The stars of the Star Garden Topless Dive Bar have filed a petition with the federal government, beginning a process that could see them represented by the Actors’ Equity union, in what officials described as a first.
“We like what we do,” said Velveeta, a dancer at the Star Garden. “We would like our jobs even more if we had basic labor protections.”
The Equity Union already represents more than 51,000 artists and stage managers across the United States, many of them in and around Los Angeles.
“Strippers are live performers, and while many aspects of their work are unique, they have much in common with the other members of Equity who dance for a living,” said Actors’ Equity Association President Kate Shindle.
“These dancers reported ongoing pay issues – including significant wage theft – along with health and safety risks and violations.”
“They want health insurance and other benefits, like workers’ compensation. They need protection from sexual harassment, discrimination and unfair dismissal.”
The petition was presented to the National Labor Relations Board, which must schedule a vote for the thirty eligible strippers.
If a majority votes to unionize, Equity will begin negotiating a new contract with Star Garden on your behalf.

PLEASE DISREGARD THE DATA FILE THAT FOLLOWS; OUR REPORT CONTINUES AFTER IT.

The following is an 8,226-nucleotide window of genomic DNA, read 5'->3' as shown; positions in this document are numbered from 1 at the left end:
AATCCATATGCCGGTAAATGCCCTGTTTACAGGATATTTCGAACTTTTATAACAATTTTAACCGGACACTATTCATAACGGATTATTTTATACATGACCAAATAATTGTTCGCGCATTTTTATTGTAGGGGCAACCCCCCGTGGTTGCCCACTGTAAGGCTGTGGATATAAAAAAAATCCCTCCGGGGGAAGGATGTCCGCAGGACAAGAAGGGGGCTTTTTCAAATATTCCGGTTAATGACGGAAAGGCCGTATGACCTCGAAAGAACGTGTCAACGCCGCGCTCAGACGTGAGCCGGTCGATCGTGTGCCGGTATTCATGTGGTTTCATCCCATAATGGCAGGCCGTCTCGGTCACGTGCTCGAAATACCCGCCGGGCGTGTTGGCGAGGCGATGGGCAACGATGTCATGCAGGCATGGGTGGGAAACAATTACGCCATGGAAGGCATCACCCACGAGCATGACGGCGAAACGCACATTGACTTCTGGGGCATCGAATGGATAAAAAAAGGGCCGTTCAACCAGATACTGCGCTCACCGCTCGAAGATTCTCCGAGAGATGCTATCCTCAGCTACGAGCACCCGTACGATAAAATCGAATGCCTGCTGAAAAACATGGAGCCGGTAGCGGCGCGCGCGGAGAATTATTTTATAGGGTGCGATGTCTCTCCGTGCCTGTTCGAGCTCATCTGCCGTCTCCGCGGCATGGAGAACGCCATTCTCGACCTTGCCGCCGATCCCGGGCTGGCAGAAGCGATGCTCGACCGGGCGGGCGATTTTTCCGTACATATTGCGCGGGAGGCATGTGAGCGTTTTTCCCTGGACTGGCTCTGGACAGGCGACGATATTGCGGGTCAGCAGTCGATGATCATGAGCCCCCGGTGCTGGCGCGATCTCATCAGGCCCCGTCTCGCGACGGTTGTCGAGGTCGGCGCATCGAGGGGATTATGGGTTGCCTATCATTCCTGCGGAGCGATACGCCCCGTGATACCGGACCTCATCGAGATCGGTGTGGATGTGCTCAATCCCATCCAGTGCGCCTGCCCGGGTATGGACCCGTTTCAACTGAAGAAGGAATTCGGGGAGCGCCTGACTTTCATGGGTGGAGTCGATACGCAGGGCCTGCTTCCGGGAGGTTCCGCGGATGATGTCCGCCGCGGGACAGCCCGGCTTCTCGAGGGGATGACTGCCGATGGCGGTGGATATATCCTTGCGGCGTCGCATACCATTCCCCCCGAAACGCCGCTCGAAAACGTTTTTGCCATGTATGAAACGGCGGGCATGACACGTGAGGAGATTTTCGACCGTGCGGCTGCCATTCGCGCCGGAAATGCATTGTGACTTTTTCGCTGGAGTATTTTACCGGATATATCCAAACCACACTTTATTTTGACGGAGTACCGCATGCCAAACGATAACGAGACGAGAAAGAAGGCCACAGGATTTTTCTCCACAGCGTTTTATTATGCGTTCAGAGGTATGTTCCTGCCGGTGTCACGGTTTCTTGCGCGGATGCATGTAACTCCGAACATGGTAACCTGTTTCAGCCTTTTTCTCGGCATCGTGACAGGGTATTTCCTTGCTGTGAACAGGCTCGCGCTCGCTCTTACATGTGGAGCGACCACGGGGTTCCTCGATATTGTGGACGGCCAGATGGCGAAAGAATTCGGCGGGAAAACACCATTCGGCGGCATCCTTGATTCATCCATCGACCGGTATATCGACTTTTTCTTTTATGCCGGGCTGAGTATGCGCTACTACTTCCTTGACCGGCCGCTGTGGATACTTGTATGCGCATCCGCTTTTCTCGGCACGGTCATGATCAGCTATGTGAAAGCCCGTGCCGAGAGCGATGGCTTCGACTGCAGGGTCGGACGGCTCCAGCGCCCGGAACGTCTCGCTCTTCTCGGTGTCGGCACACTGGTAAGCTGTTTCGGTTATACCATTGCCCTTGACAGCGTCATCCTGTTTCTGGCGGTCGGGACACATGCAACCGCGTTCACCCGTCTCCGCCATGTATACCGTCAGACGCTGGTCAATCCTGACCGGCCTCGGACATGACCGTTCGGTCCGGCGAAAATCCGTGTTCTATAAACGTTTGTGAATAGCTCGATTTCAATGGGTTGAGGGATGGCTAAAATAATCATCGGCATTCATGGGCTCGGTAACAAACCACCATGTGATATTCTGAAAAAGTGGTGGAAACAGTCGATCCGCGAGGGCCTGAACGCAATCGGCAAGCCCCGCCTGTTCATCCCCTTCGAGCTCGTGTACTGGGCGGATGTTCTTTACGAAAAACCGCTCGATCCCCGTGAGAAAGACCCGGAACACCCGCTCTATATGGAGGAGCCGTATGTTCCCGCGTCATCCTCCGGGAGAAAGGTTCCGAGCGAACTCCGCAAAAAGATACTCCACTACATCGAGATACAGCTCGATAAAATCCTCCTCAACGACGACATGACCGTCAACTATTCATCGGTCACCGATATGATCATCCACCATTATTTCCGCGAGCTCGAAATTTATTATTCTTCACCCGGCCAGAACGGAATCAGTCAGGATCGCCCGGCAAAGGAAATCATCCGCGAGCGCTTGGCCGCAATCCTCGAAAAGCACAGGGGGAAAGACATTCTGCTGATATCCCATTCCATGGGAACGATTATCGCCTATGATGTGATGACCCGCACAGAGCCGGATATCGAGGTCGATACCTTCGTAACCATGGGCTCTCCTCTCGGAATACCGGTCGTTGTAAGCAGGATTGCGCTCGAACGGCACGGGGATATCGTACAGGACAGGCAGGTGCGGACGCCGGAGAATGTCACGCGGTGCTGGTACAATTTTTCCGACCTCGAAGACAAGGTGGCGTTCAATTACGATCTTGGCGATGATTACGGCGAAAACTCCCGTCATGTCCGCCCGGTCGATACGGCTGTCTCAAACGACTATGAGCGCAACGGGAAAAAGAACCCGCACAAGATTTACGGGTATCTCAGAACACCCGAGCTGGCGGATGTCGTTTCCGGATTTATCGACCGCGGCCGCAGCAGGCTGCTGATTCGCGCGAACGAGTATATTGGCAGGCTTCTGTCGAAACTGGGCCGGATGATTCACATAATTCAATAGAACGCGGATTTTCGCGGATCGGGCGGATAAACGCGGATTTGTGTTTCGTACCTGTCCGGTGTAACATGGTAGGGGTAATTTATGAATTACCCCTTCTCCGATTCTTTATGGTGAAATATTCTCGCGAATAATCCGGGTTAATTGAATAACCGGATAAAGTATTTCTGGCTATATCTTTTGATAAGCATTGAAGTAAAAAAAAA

Meanwhile, the exotic dancers say they will picket the club in the city’s North Hollywood area, with what Equity called “a public information campaign to engage Star Garden patrons.”
The campaign is supported by Strippers United, a non-profit group that defends the rights of dancers.
No one at Star Garden, which has an average of four stars on Yelp, answered the phone when AFP called on Wednesday.
Although Equity has never had stripper members, it is not the first time they have organized in the United States.
The dancers who work at San Francisco’s Lusty Lady formed the Exotic Dancers Union in 1996, Equity noted. That club closed in 2013.
Wednesday’s move comes amid increased interest from workers across the United States in unionizing, with staff at several Starbucks branches among the most prominent.
Until the first three quarters of fiscal year 2022 – from October 1 to June 30 – 1,935 unionization campaigns were filed with the National Labor Relations Board, 56% more than the previous year.